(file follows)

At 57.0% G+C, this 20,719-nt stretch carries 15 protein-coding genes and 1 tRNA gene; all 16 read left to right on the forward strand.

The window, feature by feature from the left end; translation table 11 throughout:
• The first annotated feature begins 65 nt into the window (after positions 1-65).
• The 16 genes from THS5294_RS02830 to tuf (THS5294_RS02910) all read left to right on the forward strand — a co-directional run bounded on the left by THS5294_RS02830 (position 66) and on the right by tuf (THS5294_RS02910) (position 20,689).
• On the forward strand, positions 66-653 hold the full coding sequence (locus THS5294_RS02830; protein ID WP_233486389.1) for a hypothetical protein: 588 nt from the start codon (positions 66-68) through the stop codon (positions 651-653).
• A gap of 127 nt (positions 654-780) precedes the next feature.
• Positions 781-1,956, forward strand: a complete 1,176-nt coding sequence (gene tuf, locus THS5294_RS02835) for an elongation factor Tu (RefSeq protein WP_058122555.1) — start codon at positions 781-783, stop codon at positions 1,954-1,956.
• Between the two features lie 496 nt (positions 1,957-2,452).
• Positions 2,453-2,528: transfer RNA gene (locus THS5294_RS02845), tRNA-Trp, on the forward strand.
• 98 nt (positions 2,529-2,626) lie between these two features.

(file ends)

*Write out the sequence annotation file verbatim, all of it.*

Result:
At 57.0% G+C, this 20,719-nt stretch carries 15 protein-coding genes and 1 tRNA gene; all 16 read left to right on the forward strand.

The window, feature by feature from the left end; translation table 11 throughout:
• The first annotated feature begins 65 nt into the window (after positions 1-65).
• The 16 genes from THS5294_RS02830 to tuf (THS5294_RS02910) all read left to right on the forward strand — a co-directional run bounded on the left by THS5294_RS02830 (position 66) and on the right by tuf (THS5294_RS02910) (position 20,689).
• On the forward strand, positions 66-653 hold the full coding sequence (locus THS5294_RS02830; protein ID WP_233486389.1) for a hypothetical protein: 588 nt from the start codon (positions 66-68) through the stop codon (positions 651-653).
• A gap of 127 nt (positions 654-780) precedes the next feature.
• Positions 781-1,956, forward strand: a complete 1,176-nt coding sequence (gene tuf, locus THS5294_RS02835) for an elongation factor Tu (RefSeq protein WP_058122555.1) — start codon at positions 781-783, stop codon at positions 1,954-1,956.
• Between the two features lie 496 nt (positions 1,957-2,452).
• Positions 2,453-2,528: transfer RNA gene (locus THS5294_RS02845), tRNA-Trp, on the forward strand.
• 98 nt (positions 2,529-2,626) lie between these two features.